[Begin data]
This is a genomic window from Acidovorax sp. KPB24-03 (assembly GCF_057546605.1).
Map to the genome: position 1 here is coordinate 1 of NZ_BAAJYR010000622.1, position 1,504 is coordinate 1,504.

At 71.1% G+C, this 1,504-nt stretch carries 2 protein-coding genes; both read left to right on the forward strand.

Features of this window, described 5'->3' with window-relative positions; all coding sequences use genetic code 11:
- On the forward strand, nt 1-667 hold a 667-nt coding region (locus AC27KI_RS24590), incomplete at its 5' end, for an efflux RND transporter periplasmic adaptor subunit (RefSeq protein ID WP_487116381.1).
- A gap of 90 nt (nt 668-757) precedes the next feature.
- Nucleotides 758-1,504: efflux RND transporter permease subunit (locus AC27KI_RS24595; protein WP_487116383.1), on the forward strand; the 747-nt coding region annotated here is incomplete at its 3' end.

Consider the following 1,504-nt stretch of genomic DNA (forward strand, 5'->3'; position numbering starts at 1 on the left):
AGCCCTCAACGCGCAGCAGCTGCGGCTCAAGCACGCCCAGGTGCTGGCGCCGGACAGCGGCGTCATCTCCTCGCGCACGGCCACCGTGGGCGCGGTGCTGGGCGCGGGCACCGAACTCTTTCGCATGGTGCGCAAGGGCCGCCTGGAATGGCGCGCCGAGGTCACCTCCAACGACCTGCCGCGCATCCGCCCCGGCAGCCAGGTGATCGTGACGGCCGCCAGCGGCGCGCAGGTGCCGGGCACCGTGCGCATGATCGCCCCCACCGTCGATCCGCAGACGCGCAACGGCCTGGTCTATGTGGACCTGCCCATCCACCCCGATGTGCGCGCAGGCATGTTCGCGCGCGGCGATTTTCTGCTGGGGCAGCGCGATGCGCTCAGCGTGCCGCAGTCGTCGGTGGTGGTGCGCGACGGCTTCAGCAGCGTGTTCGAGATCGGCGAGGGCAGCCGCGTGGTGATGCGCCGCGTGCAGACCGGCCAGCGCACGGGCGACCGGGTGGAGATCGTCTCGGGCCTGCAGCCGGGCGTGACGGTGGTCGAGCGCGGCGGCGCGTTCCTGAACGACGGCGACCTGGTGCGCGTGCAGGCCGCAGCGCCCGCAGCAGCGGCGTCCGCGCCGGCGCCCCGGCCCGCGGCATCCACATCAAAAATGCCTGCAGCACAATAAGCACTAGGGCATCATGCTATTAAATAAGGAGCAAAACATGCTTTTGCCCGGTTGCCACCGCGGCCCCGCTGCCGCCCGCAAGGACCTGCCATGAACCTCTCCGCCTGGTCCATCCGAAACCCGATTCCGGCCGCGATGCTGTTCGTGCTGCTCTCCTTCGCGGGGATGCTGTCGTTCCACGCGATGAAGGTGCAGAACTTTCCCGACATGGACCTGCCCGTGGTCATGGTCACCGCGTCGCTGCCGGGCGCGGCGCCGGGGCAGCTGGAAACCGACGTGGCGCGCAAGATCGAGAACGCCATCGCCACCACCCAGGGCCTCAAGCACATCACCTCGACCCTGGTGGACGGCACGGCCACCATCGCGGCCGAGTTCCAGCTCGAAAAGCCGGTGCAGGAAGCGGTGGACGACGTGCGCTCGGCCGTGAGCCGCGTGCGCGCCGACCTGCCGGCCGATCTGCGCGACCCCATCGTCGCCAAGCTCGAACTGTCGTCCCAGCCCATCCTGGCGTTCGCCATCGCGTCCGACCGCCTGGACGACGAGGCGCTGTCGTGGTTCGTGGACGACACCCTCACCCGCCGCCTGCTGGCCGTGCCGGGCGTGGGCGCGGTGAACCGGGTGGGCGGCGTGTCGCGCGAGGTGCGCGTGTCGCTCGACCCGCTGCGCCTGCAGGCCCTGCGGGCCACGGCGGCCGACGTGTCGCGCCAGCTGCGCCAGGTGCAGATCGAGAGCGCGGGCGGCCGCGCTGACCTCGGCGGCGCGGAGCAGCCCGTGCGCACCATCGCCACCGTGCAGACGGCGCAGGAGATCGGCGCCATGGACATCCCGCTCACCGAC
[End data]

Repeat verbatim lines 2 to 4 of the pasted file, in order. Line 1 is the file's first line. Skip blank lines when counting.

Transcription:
Map to the genome: position 1 here is coordinate 1 of NZ_BAAJYR010000622.1, position 1,504 is coordinate 1,504.

At 71.1% G+C, this 1,504-nt stretch carries 2 protein-coding genes; both read left to right on the forward strand.

Features of this window, described 5'->3' with window-relative positions; all coding sequences use genetic code 11: